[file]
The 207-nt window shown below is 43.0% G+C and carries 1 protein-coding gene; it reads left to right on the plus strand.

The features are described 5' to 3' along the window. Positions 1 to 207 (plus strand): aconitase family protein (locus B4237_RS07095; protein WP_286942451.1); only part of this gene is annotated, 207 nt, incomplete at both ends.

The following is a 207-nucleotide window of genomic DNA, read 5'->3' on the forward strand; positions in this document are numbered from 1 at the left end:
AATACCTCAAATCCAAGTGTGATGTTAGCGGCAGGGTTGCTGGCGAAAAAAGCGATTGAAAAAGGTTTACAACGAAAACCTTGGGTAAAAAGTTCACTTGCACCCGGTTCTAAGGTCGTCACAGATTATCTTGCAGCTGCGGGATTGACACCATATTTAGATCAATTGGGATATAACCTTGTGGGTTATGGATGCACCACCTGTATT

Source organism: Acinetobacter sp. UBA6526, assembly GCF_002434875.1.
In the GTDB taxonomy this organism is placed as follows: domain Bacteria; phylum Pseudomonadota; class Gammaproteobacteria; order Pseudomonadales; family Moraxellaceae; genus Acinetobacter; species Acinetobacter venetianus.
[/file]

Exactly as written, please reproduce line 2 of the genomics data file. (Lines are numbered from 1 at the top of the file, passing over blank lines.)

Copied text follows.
The features are described 5' to 3' along the window. Positions 1 to 207 (plus strand): aconitase family protein (locus B4237_RS07095; protein WP_286942451.1); only part of this gene is annotated, 207 nt, incomplete at both ends.